Composed By: Christian Henson

Distributed by: MovieScore Media

Reviewed by Melissa Minners


                In the 2012 comedic alien invasion film, Grabbers, Richard Coyle is Ciaran O’Shea, an alcoholic Irish policeman who resents his new workaholic partner Lisa Nolan (Ruth Bradley), especially after she volunteers them for temporary duty on remote Erin Island.  After a number of mutilated whale corpses and mysterious disappearances, the officers and island dwellers learn that they have been under attack by tentacled, blood-thirsty, sea dwelling aliens.  But there may be a way to thwart a full on attack using the one thing that these aliens cannot tolerate – alcohol!

                The musical score of Grabbers was created by UK based composer Christian Henson.  Training in classical piano at an early age, Henson completed his musical training on the road, performing for numerous bands around the UK and the world.  He would eventually set up a recording studio where he would record, play and produce music by such notable acts as All Saints, The Freestylers, Roy Ayers, Lovestation and more.  In 1997, he joined Air-Edel and began a lucrative career in television score composing.  His first feature film score was Chasing Liberty in 2004.  Since then, he has created musical score for Little White Lies, Severance, Scorpion, Malice in Wonderland, Storage 24 and more.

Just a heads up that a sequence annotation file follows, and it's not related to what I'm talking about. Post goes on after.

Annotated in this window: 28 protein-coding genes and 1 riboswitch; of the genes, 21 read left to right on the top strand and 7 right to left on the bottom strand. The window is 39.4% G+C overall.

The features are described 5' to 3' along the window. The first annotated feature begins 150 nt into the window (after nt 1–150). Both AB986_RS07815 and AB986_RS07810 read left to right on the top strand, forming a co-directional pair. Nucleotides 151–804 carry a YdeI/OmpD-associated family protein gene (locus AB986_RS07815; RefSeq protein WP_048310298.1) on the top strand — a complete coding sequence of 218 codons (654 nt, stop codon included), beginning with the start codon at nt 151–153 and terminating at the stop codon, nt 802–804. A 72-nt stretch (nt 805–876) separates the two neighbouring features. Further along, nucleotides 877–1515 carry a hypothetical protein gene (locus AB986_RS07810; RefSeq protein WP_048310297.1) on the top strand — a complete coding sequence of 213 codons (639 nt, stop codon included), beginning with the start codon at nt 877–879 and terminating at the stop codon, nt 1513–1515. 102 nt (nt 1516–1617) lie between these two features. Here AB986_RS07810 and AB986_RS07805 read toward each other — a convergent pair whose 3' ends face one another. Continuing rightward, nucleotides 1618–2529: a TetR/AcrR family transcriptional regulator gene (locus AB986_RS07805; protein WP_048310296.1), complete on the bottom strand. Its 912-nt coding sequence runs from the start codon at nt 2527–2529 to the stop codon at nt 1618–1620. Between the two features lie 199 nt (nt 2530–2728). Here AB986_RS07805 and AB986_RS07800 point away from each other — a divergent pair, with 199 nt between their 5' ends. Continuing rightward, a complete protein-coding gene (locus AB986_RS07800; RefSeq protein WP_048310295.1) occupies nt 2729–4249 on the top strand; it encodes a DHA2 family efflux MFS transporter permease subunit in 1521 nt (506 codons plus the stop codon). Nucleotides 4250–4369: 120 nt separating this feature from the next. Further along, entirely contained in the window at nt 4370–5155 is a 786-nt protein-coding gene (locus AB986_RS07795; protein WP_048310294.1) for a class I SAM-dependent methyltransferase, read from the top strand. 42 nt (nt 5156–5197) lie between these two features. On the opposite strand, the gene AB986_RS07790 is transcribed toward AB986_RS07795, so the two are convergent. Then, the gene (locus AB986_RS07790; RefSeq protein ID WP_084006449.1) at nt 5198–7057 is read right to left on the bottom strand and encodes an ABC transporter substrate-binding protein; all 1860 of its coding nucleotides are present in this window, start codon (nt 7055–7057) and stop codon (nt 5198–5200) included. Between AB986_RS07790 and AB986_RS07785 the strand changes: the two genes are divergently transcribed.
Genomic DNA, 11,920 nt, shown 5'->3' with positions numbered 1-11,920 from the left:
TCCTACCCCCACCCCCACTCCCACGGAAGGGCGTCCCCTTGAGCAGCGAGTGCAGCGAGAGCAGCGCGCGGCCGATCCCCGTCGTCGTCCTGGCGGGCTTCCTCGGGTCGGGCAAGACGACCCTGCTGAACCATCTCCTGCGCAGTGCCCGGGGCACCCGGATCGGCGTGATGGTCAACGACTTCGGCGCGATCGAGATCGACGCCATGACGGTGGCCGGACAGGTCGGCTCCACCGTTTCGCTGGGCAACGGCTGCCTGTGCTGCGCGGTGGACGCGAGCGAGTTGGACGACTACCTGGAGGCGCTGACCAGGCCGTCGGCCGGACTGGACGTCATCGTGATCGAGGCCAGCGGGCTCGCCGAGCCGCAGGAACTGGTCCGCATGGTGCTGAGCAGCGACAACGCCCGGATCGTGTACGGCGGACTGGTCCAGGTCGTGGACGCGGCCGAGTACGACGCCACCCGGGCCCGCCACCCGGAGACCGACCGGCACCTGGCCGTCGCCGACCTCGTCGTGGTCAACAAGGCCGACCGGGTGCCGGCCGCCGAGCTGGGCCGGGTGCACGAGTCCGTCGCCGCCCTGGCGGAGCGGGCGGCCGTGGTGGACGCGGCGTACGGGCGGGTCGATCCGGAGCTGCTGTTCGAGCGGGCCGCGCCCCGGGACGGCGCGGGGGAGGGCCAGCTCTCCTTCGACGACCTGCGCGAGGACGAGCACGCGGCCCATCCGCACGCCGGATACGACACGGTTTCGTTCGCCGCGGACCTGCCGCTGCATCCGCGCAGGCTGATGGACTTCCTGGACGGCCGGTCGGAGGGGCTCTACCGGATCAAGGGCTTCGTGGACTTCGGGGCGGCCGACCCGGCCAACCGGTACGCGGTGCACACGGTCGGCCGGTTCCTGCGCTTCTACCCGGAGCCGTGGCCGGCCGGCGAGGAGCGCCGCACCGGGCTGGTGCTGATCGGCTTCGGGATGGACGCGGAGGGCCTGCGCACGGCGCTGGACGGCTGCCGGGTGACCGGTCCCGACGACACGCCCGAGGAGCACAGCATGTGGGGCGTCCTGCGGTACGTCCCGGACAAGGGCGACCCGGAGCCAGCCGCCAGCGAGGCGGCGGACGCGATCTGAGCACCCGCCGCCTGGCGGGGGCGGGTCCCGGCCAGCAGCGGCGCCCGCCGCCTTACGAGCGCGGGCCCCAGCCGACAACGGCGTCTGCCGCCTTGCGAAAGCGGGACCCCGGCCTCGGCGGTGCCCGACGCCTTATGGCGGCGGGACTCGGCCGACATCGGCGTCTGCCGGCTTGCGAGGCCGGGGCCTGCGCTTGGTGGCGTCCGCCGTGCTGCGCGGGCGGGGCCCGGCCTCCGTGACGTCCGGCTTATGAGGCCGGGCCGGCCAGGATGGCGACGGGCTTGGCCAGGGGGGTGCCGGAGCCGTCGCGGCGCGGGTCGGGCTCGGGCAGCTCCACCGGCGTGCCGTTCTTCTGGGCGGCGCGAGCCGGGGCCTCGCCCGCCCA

To create the score of Grabbers, Christian Henson dug deep into his own memories of 70s film scores: “This score is dedicated to my father and the Saturday afternoons we spent together watching all of those great movies of the 70's, an homage to my entire childhood film heritage. This score leaped off the page on first reading. It struck me that an immersive, thematic line was needed to help the viewer escape into the movie like the good ol’ days was what was required. We needed a shameless celebration of movie music and the sheer enjoyment of cinema.” 

The resulting score is orchestral in nature, resembling the idyllic small town full of innocence.  Mysterious and malevolent events are represented by darker tones and bursts of brass and percussion.  The Grabbers Soundtrack also features some lighthearted comedic sounds, reminding us that this isn’t just your run of the mill horror/alien invasion film.  Drunkenness is the name of the survival game in this film and this is expressed with woodwinds and horns that fairly sway as you picture the inhabitants of the island ossified in an attempt to thwart the alien invasion. 

I found the Grabbers Soundtrack to be quite an enjoyable listen and a good addition to the MovieScore Media Discovery Collection, a collection aimed at unearthing overlooked quality scores.


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